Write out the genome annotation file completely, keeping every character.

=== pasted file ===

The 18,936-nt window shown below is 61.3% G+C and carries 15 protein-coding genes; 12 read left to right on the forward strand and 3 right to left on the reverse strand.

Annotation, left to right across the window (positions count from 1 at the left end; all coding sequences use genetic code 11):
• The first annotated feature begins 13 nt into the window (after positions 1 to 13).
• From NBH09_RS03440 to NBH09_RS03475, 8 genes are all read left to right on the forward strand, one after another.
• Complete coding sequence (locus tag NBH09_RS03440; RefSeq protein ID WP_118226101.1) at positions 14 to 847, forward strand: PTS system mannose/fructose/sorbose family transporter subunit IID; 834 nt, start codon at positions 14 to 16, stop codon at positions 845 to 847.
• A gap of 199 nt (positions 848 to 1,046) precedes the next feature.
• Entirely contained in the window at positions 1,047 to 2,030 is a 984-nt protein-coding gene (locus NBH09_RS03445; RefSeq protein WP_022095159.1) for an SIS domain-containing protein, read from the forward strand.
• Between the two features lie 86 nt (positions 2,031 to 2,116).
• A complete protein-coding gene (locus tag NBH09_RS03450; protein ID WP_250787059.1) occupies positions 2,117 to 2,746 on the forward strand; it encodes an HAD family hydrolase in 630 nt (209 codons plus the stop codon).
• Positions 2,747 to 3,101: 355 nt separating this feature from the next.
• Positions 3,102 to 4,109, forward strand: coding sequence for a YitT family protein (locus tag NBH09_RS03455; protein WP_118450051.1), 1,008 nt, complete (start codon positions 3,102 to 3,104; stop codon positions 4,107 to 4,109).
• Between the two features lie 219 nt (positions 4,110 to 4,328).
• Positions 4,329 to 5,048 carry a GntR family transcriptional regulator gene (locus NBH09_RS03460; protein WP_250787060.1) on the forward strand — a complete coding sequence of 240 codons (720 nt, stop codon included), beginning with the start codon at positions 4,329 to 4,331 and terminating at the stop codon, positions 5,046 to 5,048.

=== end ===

The 18,936-nt window shown below is 61.3% G+C and carries 15 protein-coding genes; 12 read left to right on the forward strand and 3 right to left on the reverse strand.

Annotation, left to right across the window (positions count from 1 at the left end; all coding sequences use genetic code 11):
• The first annotated feature begins 13 nt into the window (after positions 1 to 13).
• From NBH09_RS03440 to NBH09_RS03475, 8 genes are all read left to right on the forward strand, one after another.
• Complete coding sequence (locus tag NBH09_RS03440; RefSeq protein ID WP_118226101.1) at positions 14 to 847, forward strand: PTS system mannose/fructose/sorbose family transporter subunit IID; 834 nt, start codon at positions 14 to 16, stop codon at positions 845 to 847.
• A gap of 199 nt (positions 848 to 1,046) precedes the next feature.
• Entirely contained in the window at positions 1,047 to 2,030 is a 984-nt protein-coding gene (locus NBH09_RS03445; RefSeq protein WP_022095159.1) for an SIS domain-containing protein, read from the forward strand.
• Between the two features lie 86 nt (positions 2,031 to 2,116).
• A complete protein-coding gene (locus tag NBH09_RS03450; protein ID WP_250787059.1) occupies positions 2,117 to 2,746 on the forward strand; it encodes an HAD family hydrolase in 630 nt (209 codons plus the stop codon).
• Positions 2,747 to 3,101: 355 nt separating this feature from the next.
• Positions 3,102 to 4,109, forward strand: coding sequence for a YitT family protein (locus tag NBH09_RS03455; protein WP_118450051.1), 1,008 nt, complete (start codon positions 3,102 to 3,104; stop codon positions 4,107 to 4,109).
• Between the two features lie 219 nt (positions 4,110 to 4,328).
• Positions 4,329 to 5,048 carry a GntR family transcriptional regulator gene (locus NBH09_RS03460; protein WP_250787060.1) on the forward strand — a complete coding sequence of 240 codons (720 nt, stop codon included), beginning with the start codon at positions 4,329 to 4,331 and terminating at the stop codon, positions 5,046 to 5,048.